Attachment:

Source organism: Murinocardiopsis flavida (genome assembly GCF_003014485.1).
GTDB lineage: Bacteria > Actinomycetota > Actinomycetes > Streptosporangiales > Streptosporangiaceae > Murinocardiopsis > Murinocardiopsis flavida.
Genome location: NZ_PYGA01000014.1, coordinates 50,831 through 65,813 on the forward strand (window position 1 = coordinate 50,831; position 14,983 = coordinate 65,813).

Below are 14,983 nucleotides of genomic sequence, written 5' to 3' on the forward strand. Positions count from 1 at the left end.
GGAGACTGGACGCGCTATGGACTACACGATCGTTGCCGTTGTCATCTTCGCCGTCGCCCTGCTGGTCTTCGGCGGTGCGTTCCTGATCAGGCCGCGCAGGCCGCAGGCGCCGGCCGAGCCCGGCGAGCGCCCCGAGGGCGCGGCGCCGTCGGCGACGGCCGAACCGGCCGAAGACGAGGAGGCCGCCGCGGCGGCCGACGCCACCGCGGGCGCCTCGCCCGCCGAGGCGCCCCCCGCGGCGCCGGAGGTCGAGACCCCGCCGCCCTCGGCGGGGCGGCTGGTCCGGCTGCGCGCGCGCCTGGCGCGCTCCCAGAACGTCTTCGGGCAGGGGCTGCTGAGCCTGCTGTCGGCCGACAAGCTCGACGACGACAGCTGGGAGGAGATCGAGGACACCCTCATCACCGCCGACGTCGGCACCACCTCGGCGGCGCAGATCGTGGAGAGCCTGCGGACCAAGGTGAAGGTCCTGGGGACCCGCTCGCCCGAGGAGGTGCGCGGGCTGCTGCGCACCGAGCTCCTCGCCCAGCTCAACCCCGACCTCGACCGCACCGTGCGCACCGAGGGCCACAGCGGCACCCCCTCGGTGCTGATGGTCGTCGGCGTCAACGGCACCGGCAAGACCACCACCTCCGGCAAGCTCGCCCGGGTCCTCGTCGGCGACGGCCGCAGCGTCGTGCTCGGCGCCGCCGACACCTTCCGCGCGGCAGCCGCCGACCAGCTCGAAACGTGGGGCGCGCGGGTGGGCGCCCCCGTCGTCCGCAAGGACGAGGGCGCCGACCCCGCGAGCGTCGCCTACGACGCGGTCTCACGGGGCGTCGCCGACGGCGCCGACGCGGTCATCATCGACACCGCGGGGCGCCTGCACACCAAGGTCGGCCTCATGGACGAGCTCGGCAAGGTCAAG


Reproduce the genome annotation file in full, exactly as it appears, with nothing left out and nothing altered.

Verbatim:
Source organism: Murinocardiopsis flavida (genome assembly GCF_003014485.1).
GTDB lineage: Bacteria > Actinomycetota > Actinomycetes > Streptosporangiales > Streptosporangiaceae > Murinocardiopsis > Murinocardiopsis flavida.
Genome location: NZ_PYGA01000014.1, coordinates 50,831 through 65,813 on the forward strand (window position 1 = coordinate 50,831; position 14,983 = coordinate 65,813).

Below are 14,983 nucleotides of genomic sequence, written 5' to 3' on the forward strand. Positions count from 1 at the left end.
GGAGACTGGACGCGCTATGGACTACACGATCGTTGCCGTTGTCATCTTCGCCGTCGCCCTGCTGGTCTTCGGCGGTGCGTTCCTGATCAGGCCGCGCAGGCCGCAGGCGCCGGCCGAGCCCGGCGAGCGCCCCGAGGGCGCGGCGCCGTCGGCGACGGCCGAACCGGCCGAAGACGAGGAGGCCGCCGCGGCGGCCGACGCCACCGCGGGCGCCTCGCCCGCCGAGGCGCCCCCCGCGGCGCCGGAGGTCGAGACCCCGCCGCCCTCGGCGGGGCGGCTGGTCCGGCTGCGCGCGCGCCTGGCGCGCTCCCAGAACGTCTTCGGGCAGGGGCTGCTGAGCCTGCTGTCGGCCGACAAGCTCGACGACGACAGCTGGGAGGAGATCGAGGACACCCTCATCACCGCCGACGTCGGCACCACCTCGGCGGCGCAGATCGTGGAGAGCCTGCGGACCAAGGTGAAGGTCCTGGGGACCCGCTCGCCCGAGGAGGTGCGCGGGCTGCTGCGCACCGAGCTCCTCGCCCAGCTCAACCCCGACCTCGACCGCACCGTGCGCACCGAGGGCCACAGCGGCACCCCCTCGGTGCTGATGGTCGTCGGCGTCAACGGCACCGGCAAGACCACCACCTCCGGCAAGCTCGCCCGGGTCCTCGTCGGCGACGGCCGCAGCGTCGTGCTCGGCGCCGCCGACACCTTCCGCGCGGCAGCCGCCGACCAGCTCGAAACGTGGGGCGCGCGGGTGGGCGCCCCCGTCGTCCGCAAGGACGAGGGCGCCGACCCCGCGAGCGTCGCCTACGACGCGGTCTCACGGGGCGTCGCCGACGGCGCCGACGCGGTCATCATCGACACCGCGGGGCGCCTGCACACCAAGGTCGGCCTCATGGACGAGCTCGGCAAGGTCAAG